16. Rafael, Nevada says:

      Bruce Breslow (March 10 comment) runs the NV state agency that dessiminates "unbiased" info regarding the "dangers" of the Yucca Mountain Project. Bruce, time to get a REAL job like maybe something that requires a REAL skill other than a b-kissing and political connections.

    17. John, Colorado says:

      I agree with this guy. However, the material called "Brown's Gas", a form of electrolytically-derived hydrogen, reportedly neutralized radioactivity, so if that is being ignored, so should the NRC.

    18. Bill E., Arkansas says:

      The fact that Yucca mountain is a political football has outweighed technical arguments since Day 1. What is lost in the conversation is the simple truth that Yucca need not be the end-all for commercial spent fuel except for some very small amounts of long lived waste products from reprocessing and MOX streams. We should use existing federal facilities as interim spent fuel storage sites, paid for in part by the elimination of larger ISFSI expansions at operating reactors, and begin the design and construction of Gen IV facilities that will burn reprocessed waste. A simple step into the early statges of hydrogen production through dual use of high temperature reactors is an elegant solution to the high level waste dilemna. DOE had the opportunity to take a first step in this direction with slight modifications of GNEP a few years ago and blew it.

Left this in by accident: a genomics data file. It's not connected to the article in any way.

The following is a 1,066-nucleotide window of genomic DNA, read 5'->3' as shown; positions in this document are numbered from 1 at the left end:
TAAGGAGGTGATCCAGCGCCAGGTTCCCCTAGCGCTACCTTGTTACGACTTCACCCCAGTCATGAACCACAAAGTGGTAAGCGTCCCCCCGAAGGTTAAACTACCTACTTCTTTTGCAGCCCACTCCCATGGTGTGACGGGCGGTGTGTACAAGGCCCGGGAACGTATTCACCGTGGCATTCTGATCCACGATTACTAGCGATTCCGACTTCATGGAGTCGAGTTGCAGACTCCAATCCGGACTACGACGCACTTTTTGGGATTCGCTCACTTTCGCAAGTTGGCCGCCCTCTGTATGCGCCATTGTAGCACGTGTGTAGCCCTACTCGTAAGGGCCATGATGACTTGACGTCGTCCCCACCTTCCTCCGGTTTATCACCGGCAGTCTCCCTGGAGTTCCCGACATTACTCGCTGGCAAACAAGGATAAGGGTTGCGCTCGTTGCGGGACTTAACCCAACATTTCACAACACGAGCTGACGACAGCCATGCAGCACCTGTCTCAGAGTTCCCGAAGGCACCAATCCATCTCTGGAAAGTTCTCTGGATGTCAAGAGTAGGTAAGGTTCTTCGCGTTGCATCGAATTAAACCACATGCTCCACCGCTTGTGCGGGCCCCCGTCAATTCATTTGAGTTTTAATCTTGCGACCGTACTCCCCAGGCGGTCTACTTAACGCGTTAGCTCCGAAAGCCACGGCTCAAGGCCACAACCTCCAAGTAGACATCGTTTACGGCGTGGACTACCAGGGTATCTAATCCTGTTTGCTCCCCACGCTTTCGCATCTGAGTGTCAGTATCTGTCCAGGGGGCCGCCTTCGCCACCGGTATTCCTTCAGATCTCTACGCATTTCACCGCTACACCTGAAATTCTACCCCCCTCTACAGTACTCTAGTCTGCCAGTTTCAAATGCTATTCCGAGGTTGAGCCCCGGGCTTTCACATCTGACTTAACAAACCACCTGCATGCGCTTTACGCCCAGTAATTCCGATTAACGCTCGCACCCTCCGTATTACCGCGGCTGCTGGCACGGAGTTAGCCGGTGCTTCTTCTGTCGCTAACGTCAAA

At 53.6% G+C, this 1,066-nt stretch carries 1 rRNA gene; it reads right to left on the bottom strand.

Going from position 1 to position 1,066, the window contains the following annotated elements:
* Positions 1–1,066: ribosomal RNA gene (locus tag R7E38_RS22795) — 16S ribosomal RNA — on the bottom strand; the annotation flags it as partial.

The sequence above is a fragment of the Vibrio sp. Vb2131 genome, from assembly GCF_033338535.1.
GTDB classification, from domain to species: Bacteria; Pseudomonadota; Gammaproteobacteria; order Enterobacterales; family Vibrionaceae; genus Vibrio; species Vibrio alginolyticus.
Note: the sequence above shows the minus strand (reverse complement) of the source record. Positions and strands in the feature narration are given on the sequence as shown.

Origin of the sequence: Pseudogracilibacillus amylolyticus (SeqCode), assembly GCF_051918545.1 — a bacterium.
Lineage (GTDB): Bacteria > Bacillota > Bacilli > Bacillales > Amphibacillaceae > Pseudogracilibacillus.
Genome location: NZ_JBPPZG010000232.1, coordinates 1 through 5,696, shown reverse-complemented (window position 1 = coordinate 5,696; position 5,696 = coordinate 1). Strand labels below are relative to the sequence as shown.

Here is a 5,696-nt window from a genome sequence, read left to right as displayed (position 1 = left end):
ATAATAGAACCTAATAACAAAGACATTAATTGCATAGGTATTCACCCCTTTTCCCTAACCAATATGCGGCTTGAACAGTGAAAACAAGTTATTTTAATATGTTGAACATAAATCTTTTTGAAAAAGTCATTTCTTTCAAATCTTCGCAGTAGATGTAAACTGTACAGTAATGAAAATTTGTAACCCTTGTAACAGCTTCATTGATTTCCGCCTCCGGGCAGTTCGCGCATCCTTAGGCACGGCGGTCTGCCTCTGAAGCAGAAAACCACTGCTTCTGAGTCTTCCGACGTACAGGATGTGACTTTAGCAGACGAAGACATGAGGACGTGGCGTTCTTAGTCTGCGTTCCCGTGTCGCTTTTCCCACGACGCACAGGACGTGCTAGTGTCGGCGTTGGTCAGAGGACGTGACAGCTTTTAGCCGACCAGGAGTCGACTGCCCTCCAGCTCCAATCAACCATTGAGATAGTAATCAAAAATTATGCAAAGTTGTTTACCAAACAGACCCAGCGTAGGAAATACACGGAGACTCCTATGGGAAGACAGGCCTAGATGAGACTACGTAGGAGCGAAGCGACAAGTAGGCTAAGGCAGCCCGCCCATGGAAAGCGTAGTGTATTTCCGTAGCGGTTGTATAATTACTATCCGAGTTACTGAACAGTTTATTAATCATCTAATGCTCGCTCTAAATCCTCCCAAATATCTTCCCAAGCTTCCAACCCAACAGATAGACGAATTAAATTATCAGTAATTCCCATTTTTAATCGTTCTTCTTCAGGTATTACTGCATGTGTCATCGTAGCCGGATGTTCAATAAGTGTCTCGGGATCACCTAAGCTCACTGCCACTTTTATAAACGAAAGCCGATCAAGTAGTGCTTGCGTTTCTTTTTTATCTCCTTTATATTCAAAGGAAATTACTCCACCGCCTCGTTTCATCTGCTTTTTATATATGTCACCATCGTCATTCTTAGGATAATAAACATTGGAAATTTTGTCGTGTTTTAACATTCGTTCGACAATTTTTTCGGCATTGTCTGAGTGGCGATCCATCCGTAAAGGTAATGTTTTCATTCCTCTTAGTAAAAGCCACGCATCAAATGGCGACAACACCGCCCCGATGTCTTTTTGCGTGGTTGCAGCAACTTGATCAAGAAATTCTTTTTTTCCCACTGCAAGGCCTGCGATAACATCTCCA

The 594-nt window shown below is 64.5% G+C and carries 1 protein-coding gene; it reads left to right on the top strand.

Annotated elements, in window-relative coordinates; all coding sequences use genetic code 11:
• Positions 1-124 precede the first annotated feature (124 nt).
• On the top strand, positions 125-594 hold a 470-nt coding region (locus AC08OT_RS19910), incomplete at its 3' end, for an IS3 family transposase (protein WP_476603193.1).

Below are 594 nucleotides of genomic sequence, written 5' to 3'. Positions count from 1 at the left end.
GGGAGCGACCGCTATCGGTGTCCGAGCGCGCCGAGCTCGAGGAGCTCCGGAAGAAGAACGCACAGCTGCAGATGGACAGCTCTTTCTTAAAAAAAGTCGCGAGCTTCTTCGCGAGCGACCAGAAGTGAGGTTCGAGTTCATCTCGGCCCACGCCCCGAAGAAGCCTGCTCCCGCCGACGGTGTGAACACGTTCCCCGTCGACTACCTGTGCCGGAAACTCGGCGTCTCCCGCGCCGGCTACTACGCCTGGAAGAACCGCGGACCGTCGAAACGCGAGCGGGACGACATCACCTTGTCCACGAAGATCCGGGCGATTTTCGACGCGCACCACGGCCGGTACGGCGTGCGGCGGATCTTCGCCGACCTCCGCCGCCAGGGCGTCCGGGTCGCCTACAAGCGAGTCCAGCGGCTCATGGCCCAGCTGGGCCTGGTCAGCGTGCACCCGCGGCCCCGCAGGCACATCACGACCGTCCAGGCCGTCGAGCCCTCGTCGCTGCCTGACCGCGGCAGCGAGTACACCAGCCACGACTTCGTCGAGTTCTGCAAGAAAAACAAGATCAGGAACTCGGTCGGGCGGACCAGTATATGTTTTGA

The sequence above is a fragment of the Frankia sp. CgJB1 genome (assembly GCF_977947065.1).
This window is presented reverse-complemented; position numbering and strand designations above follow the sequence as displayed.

19. merrelly, Findlay OH says:

      Is there too much weight/mass to send this NE waste to the sun?

    20. Susanne E. Vandenbos says:

      Although I am concerned about seismicity, volcanism and water infiltration at the Yucca Mountain site I feel that licensing of should go forward to get a second opinion about these and other concerns. The reason given for the license withdrawal "it is not workable" is simply too weak and out of line with the promise of President Obama that his decisions would be based on science.

    21. Susanne E. Vandenbos says:

      The reason given for withdrawal of the Yucca Mountain repository license application "not workable" is not consistent with the promise of President Obama that his decisions would be based on science.